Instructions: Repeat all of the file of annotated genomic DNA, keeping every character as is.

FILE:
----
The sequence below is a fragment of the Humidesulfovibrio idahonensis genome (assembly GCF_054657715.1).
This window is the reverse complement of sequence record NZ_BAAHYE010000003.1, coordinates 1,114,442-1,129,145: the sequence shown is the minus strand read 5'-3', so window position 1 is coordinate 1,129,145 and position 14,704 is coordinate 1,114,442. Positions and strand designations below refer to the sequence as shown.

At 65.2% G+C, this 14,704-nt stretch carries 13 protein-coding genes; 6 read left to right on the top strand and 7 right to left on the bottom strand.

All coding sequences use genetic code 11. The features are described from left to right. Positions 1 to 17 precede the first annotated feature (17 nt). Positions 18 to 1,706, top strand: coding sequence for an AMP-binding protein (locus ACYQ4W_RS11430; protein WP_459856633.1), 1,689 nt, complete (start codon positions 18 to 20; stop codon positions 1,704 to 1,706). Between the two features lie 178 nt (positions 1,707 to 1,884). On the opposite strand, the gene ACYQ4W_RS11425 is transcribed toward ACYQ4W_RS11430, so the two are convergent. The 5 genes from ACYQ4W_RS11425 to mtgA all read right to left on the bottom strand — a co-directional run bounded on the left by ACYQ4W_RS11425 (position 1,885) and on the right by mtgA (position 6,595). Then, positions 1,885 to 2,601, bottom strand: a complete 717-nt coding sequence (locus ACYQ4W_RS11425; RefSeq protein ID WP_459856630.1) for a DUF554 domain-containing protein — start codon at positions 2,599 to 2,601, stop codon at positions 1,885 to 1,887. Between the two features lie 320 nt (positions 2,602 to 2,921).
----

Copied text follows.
The sequence below is a fragment of the Humidesulfovibrio idahonensis genome (assembly GCF_054657715.1).
This window is the reverse complement of sequence record NZ_BAAHYE010000003.1, coordinates 1,114,442-1,129,145: the sequence shown is the minus strand read 5'-3', so window position 1 is coordinate 1,129,145 and position 14,704 is coordinate 1,114,442. Positions and strand designations below refer to the sequence as shown.

At 65.2% G+C, this 14,704-nt stretch carries 13 protein-coding genes; 6 read left to right on the top strand and 7 right to left on the bottom strand.

All coding sequences use genetic code 11. The features are described from left to right. Positions 1 to 17 precede the first annotated feature (17 nt). Positions 18 to 1,706, top strand: coding sequence for an AMP-binding protein (locus ACYQ4W_RS11430; protein WP_459856633.1), 1,689 nt, complete (start codon positions 18 to 20; stop codon positions 1,704 to 1,706). Between the two features lie 178 nt (positions 1,707 to 1,884). On the opposite strand, the gene ACYQ4W_RS11425 is transcribed toward ACYQ4W_RS11430, so the two are convergent. The 5 genes from ACYQ4W_RS11425 to mtgA all read right to left on the bottom strand — a co-directional run bounded on the left by ACYQ4W_RS11425 (position 1,885) and on the right by mtgA (position 6,595). Then, positions 1,885 to 2,601, bottom strand: a complete 717-nt coding sequence (locus ACYQ4W_RS11425; RefSeq protein ID WP_459856630.1) for a DUF554 domain-containing protein — start codon at positions 2,599 to 2,601, stop codon at positions 1,885 to 1,887. Between the two features lie 320 nt (positions 2,602 to 2,921).